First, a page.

Obviously, the best place to start with accessibility is at the point a website is conceived. Planning out the User Experience and content with accessibility in mind is by far the easiest place to start. It’s a myth to say that this is an expensive added extra for a website. In reality, as an industry we can do much better. We worked with the disability charity SCOPE to produce a set of guidelines for agencies who want to do better. This includes a simple checklist designers and developers can use to embed accessibility into their everyday workflows. Taking this approach, it becomes second nature and is actually really easy to achieve. This document is available to download at the bottom of this article so you can read it for yourselves and pass it on to your agencies.
Retrofitting accessibility is undoubtedly more of a challenge but it’s never too late and it’s important to note that you don’t have to fix everything all at once. There are lots of things you can do to ensure that your content is accessible. Some changes will need either some technical knowledge, or will require the input of your developers so there may be some cost involved. But when you consider the amount of users who aren’t converting on your site because they can’t get through your donation funnel it’s a worthwhile investment.
Scroll down for a starter on some elements you can review and modify to make your website more accessible and inclusive to all your users.
Are you using headings (H tags) in a meaningful way? Each page should have an H1 tag which explains the purpose of the page, and a hierarchy of H2 to H6 tags to infer the importance of each section of content.
Are the images on the page serving a purpose? If not, why are they there? Images take bandwidth, slowing down already slow connections, and also have a carbon impact, so only use them if they’re adding value. Alt tags are vital for screen readers and the alt text should be meaningful. An old practice was to stuff keywords into these for SEO, but this is really bad practice (and it doesn’t work any more!). Alt tags should describe an image in a meaningful way, serving the same purpose as the image would to someone without a visual impairment.
Please ensure that as a minimum your videos have captions. This is really easy to do with services such as YouTube and there are many companies who offer the transcription and captioning of videos for a surprisingly small fee – this can be as low as £1 per minute. Adding transcripts to videos on your site has the added benefit of having the text content there for search engines to index.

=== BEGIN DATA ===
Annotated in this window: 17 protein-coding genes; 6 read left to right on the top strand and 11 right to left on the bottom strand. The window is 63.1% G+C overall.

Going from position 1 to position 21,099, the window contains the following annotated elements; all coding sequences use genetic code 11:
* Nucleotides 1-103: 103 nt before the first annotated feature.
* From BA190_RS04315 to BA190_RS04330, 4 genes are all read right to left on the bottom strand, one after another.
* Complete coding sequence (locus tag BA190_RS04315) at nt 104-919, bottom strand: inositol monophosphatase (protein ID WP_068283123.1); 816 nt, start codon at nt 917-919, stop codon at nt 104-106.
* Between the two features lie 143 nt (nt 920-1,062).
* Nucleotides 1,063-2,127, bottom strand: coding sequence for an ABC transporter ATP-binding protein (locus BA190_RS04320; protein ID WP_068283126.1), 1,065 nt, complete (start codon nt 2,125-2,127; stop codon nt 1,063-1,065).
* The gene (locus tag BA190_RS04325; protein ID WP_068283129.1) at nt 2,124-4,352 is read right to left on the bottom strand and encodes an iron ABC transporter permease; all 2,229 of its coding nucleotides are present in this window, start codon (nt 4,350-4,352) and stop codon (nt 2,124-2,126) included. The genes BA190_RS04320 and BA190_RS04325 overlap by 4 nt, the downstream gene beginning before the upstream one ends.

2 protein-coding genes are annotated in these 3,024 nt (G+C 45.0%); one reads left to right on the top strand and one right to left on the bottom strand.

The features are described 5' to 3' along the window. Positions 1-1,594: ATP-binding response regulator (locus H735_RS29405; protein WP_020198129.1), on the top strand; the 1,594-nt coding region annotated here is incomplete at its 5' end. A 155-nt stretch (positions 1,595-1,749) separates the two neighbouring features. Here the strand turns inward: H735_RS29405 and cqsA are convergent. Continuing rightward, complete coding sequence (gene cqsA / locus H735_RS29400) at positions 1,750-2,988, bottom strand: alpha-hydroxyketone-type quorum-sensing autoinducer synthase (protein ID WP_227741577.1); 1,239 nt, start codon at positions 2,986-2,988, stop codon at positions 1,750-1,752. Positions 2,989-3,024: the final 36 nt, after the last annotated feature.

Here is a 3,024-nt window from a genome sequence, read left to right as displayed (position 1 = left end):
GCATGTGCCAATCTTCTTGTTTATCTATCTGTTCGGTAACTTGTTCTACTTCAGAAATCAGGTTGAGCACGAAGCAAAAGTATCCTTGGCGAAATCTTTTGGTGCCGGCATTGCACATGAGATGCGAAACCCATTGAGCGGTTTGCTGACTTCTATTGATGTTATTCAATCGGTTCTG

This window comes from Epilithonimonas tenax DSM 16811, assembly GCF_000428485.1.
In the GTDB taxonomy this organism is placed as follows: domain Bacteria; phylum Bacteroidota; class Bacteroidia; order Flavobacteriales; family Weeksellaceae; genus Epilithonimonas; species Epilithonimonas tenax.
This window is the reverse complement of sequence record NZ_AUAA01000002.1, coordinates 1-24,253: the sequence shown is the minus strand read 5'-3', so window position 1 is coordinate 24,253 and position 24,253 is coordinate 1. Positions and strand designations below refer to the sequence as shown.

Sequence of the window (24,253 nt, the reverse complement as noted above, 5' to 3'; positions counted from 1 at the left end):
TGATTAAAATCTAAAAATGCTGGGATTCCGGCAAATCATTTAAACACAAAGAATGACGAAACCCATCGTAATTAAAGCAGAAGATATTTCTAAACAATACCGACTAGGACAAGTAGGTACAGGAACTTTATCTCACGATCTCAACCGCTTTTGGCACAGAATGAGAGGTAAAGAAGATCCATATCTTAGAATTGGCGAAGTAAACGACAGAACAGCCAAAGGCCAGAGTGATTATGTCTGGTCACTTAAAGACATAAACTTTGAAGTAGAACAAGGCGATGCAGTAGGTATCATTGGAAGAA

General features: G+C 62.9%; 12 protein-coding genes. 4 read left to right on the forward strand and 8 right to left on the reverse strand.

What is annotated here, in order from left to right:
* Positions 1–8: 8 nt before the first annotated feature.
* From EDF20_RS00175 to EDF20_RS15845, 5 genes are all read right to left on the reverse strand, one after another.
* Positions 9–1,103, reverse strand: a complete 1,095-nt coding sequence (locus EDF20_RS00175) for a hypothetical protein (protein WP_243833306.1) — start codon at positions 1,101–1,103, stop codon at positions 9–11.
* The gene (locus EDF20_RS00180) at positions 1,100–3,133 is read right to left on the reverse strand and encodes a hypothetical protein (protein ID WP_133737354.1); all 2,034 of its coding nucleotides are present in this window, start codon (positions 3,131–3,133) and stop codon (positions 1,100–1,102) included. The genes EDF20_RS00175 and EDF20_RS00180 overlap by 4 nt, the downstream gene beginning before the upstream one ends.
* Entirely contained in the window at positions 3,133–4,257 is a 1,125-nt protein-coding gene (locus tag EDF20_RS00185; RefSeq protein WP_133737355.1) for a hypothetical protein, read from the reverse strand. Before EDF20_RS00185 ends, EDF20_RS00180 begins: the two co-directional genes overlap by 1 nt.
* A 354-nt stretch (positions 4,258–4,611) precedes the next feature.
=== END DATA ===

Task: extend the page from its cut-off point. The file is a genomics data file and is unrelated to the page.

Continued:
Use consistency layouts throughout your website. This doesn’t mean that all pages have to look the same, but for example if you have social sharing links, make sure they’re always presented in the same way and in the same place on the page.
With 1 in 12 men and 1 in 200 women having colour blindness, ensuring that your content isn’t hard to read (or even invisible) due to your choice of colour combinations is an easy fix. Ensuring there is enough contrast between the background and text colours is also really important and is easy to test and rectify. Systems such as Adobe Color now include Accessibility Tools to test whether a contrast ratio is accessible or not (such as the example above).
Ensuring your content is easy to read and is written using plain language is a must. Make sure you’re breaking up long content with meaningful headings to a user can easily scan the page and jump to the content that most applies to them. Consistent calls to action will help guide your users through the website. Also, make sure you’re adding calls to action within your content. Don’t add your ask to the bottom of a case study for example – your data will show that only a subset of users will make it to the bottom of the page.
Try to avoid distractions that will get in the way of your users carrying on their journey on the site. For example, when a user begins on their donation journey, consider taking off the navigation from that page, so their focus is entirely on making the donation. The last thing we want is for a potential donor to be distracted by reading a news post when they could be handing over their hard-earned cash!
Wherever you have a web form, consider it from a user’s perspective. What is the minimum amount of information we can ask them for? There may be more data we would like to capture, but with each field you add to a form, the conversion rate will drop. Make sure you label each field in a meaningful way, and if it’s information that may cause concern, explain why you are asking for it.